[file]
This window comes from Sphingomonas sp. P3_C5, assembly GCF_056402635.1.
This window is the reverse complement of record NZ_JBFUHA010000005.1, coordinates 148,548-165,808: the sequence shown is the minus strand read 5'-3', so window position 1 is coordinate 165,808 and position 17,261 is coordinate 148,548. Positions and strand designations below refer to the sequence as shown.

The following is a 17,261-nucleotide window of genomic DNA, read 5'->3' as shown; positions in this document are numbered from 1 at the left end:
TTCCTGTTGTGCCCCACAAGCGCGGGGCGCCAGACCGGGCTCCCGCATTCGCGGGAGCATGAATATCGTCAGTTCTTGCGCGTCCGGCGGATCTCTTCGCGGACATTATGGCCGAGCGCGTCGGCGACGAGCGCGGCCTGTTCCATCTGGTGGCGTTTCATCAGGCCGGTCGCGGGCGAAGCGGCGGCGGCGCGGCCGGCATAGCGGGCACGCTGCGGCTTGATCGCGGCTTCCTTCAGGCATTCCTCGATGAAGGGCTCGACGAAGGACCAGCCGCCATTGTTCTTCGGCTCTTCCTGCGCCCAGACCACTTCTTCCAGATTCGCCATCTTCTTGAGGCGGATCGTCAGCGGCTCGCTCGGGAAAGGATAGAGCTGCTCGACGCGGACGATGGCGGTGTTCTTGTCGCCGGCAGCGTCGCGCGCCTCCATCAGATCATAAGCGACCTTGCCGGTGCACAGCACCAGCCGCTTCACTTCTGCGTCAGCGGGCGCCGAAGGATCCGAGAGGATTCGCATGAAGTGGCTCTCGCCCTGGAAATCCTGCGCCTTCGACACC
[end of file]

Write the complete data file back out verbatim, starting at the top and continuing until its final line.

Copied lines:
This window comes from Sphingomonas sp. P3_C5, assembly GCF_056402635.1.
This window is the reverse complement of record NZ_JBFUHA010000005.1, coordinates 148,548-165,808: the sequence shown is the minus strand read 5'-3', so window position 1 is coordinate 165,808 and position 17,261 is coordinate 148,548. Positions and strand designations below refer to the sequence as shown.

The following is a 17,261-nucleotide window of genomic DNA, read 5'->3' as shown; positions in this document are numbered from 1 at the left end:
TTCCTGTTGTGCCCCACAAGCGCGGGGCGCCAGACCGGGCTCCCGCATTCGCGGGAGCATGAATATCGTCAGTTCTTGCGCGTCCGGCGGATCTCTTCGCGGACATTATGGCCGAGCGCGTCGGCGACGAGCGCGGCCTGTTCCATCTGGTGGCGTTTCATCAGGCCGGTCGCGGGCGAAGCGGCGGCGGCGCGGCCGGCATAGCGGGCACGCTGCGGCTTGATCGCGGCTTCCTTCAGGCATTCCTCGATGAAGGGCTCGACGAAGGACCAGCCGCCATTGTTCTTCGGCTCTTCCTGCGCCCAGACCACTTCTTCCAGATTCGCCATCTTCTTGAGGCGGATCGTCAGCGGCTCGCTCGGGAAAGGATAGAGCTGCTCGACGCGGACGATGGCGGTGTTCTTGTCGCCGGCAGCGTCGCGCGCCTCCATCAGATCATAAGCGACCTTGCCGGTGCACAGCACCAGCCGCTTCACTTCTGCGTCAGCGGGCGCCGAAGGATCCGAGAGGATTCGCATGAAGTGGCTCTCGCCCTGGAAATCCTGCGCCTTCGACACC